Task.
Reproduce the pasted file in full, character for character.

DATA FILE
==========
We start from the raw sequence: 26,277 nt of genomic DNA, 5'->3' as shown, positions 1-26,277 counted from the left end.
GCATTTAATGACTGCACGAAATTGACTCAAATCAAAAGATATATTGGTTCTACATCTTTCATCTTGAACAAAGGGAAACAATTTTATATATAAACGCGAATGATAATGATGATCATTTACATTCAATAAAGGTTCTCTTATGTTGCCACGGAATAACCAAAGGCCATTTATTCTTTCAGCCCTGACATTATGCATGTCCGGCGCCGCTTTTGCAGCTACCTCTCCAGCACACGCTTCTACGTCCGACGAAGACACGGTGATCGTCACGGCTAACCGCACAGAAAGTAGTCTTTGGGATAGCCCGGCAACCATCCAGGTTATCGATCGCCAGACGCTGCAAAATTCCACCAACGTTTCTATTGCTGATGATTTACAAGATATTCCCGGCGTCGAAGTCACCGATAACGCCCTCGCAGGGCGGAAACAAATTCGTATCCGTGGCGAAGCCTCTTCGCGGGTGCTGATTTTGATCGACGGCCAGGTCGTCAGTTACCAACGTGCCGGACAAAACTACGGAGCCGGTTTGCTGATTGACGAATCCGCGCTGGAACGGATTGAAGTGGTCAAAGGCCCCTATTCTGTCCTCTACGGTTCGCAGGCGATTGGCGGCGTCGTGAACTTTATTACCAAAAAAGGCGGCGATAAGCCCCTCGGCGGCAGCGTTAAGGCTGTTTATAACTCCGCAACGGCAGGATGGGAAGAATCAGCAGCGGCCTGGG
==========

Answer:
We start from the raw sequence: 26,277 nt of genomic DNA, 5'->3' as shown, positions 1-26,277 counted from the left end.
GCATTTAATGACTGCACGAAATTGACTCAAATCAAAAGATATATTGGTTCTACATCTTTCATCTTGAACAAAGGGAAACAATTTTATATATAAACGCGAATGATAATGATGATCATTTACATTCAATAAAGGTTCTCTTATGTTGCCACGGAATAACCAAAGGCCATTTATTCTTTCAGCCCTGACATTATGCATGTCCGGCGCCGCTTTTGCAGCTACCTCTCCAGCACACGCTTCTACGTCCGACGAAGACACGGTGATCGTCACGGCTAACCGCACAGAAAGTAGTCTTTGGGATAGCCCGGCAACCATCCAGGTTATCGATCGCCAGACGCTGCAAAATTCCACCAACGTTTCTATTGCTGATGATTTACAAGATATTCCCGGCGTCGAAGTCACCGATAACGCCCTCGCAGGGCGGAAACAAATTCGTATCCGTGGCGAAGCCTCTTCGCGGGTGCTGATTTTGATCGACGGCCAGGTCGTCAGTTACCAACGTGCCGGACAAAACTACGGAGCCGGTTTGCTGATTGACGAATCCGCGCTGGAACGGATTGAAGTGGTCAAAGGCCCCTATTCTGTCCTCTACGGTTCGCAGGCGATTGGCGGCGTCGTGAACTTTATTACCAAAAAAGGCGGCGATAAGCCCCTCGGCGGCAGCGTTAAGGCTGTTTATAACTCCGCAACGGCAGGATGGGAAGAATCAGCAGCGGCCTGGG